Indeed, the Tories, having undermined their own voting coalition of generations in order to build a new one round the transient issue of Brexit will find their own base decidedly wobbly unless they can firm up Brexit into a wider values-based alliance.

However, oppositions will only be given so long to challenge a government, especially one that hits trouble. The 2017-19 parliament showed the strains within Labour but memories of the 2017 election must have stayed some hands that now wish they’d acted. If Labour does elect a new leader in the old one’s image, they will be playing with fire.

David Herdson


What Next for the Parties?

Friday, December 13th, 2019

The Tories

It is quite a victory. 3 years after a humiliating withdrawal from his first attempt at the Tory leadership, Boris has the largest Tory majority since Thatcher, the sort May so wanted and far larger than Cameron ever managed. How sweet must he be feeling today. It also raises the very real possibility of the Tories winning the next GE; a 78-seat deficit is hard for an opposition party to overcome in one bound.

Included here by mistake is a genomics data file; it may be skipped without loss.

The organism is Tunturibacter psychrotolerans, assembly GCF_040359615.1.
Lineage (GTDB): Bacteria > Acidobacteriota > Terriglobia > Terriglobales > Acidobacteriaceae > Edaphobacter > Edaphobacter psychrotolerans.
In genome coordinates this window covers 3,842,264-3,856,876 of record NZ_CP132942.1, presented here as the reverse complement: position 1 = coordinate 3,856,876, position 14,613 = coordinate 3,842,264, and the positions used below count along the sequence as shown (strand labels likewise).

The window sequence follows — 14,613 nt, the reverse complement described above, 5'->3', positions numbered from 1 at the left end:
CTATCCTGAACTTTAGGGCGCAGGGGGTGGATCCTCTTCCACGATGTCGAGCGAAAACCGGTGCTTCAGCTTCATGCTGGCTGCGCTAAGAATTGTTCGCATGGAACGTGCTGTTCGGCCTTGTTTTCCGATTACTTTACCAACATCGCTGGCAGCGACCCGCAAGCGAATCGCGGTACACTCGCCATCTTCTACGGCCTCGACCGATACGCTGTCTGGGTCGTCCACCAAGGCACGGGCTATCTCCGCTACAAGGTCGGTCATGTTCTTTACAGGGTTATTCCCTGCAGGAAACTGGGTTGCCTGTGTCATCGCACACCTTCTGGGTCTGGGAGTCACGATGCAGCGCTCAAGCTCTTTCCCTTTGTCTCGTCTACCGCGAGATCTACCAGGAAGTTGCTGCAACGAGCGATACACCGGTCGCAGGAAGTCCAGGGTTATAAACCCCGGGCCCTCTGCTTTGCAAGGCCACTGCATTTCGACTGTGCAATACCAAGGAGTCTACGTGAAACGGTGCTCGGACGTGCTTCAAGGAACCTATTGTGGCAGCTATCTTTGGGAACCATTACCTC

So Boris now has an immense amount of political credit, both with his party, the country and the EU. He will need to use it well and early in this Parliament when all the hard decisions need making. His victory speech seemed to recognise that with its reference to being lent Labour votes and not letting those voters down. Will the Tories really govern as One Nation Tories? What does One Nation even mean in a post-referendum Britain? Will they – when they come to implement the post-Brexit agreements with the EU and others – remember the interests of the places that voted for them? One example: Grimsby has a Tory MP. The Danish PM today said that the question of access to UK fishing waters for fishermen will be an issue in trade talks. The French too. Who gets what they want?